“Paris was Yesterday” is not a food-themed recounting as are the majority of works that I normally read and provide excerpts of here. In fact, if I were to pick one subject of the many that were included in this read, it would have been the coming together in Paris of the major writers of the young century at Janet Flanner’s favourite French cafe. This reminded me of “Midnight in Paris” written and directed by Woody Allen-a film that we loved in spite of the critics not being particularly thrilled with it.
In her lengthy introduction, she sets the scene for her time in Paris and this is primarily where her food references are found including this one from page 7:
“With my stomach stirred to hitherto unexpected satisfactions, with my palate even now able to recall the sudden pleasure of drinking a tumbler of more than ordinary red or white French wine. I can recall the sensual satisfaction of first chewing the mixture in my mouth a crust of fresh french bread and then the following swallow of the wine itself, like the dominant liquid guide leading my nourishment down through my gullet into my insides. Eating in France was a new body experience….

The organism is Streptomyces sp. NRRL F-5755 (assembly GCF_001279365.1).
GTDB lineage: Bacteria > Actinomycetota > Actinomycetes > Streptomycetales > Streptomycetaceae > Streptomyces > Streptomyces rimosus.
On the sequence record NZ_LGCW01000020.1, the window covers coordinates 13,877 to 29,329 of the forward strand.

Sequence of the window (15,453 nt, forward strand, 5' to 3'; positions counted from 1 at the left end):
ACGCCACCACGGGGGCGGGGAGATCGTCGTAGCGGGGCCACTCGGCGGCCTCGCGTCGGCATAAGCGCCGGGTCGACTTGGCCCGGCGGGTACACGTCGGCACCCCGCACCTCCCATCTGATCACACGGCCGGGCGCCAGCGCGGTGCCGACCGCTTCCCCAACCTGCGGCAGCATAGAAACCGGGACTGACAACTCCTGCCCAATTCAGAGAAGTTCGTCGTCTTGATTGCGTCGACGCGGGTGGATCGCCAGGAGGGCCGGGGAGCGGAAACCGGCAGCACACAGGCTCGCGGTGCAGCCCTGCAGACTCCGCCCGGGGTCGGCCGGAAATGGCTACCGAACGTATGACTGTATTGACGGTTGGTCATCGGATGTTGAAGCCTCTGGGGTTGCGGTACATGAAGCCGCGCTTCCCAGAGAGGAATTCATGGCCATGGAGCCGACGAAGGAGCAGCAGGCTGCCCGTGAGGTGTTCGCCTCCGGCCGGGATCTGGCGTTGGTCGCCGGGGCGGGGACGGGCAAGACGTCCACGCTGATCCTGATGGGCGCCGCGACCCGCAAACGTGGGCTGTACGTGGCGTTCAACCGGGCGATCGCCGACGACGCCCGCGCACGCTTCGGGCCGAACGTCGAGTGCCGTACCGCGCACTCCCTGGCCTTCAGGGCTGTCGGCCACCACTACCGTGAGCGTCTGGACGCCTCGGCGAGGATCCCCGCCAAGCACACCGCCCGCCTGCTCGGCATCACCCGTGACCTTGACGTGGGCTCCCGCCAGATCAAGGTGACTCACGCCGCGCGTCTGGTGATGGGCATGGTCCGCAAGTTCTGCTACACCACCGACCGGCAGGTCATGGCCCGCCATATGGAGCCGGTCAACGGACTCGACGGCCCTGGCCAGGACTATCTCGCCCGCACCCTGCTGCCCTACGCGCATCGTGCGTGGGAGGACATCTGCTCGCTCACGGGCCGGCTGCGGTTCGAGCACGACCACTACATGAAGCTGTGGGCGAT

The lunch was a fixed price and in its lack of surprises. There was a plate of hors dourves including a slice of Jura pate, flavored with wild thyme, and as the main dish, a succulent stew or an escallop of veal and a salad with goats cheese, plus a small black french coffee which tasted like death. It was a civilized, countrified, appetizing inexpensive French meal. It probably cost me about thirty cents plus a ten per cent tip for Yvonne the Terrible” ( so named because she was such a terrible waitress).
My favourite artists also assembled in Paris and are represented in this book. I am particularly fond of the work of Degas and Monet and not so much of Picasso but this reference makes me feel more inclined towards him, as a person.
“By this time he had his arms around me and was thumping me enthusiastically on the shoulders. “You look fine; not a day older”, and I said “Nor do you”, and he said “That’s true; that’s the way you and I are. We don’t get older, we just get riper. Do you still love life the way you used to, and love people the way you did? I watched you and always wanted to know what you were thinking…Tell me, do you still love the human race, especially your best friends? Do you still love love?” “I do”, I said, astonished at the turn the monologue was taking. “And so do I!” he shouted, laughing. “Oh, we’re great ones for that, you and I. Isn’t love the greatest refreshment in life?” And he embraced me with his strong arms, in farewell.”
Kath’s quote: Isn’t love the greatest refreshment in life? Pablo Picasso
Love-that is all.
Photos of Monet & Degas are my own, taken in Musee D’Orsay, Paris.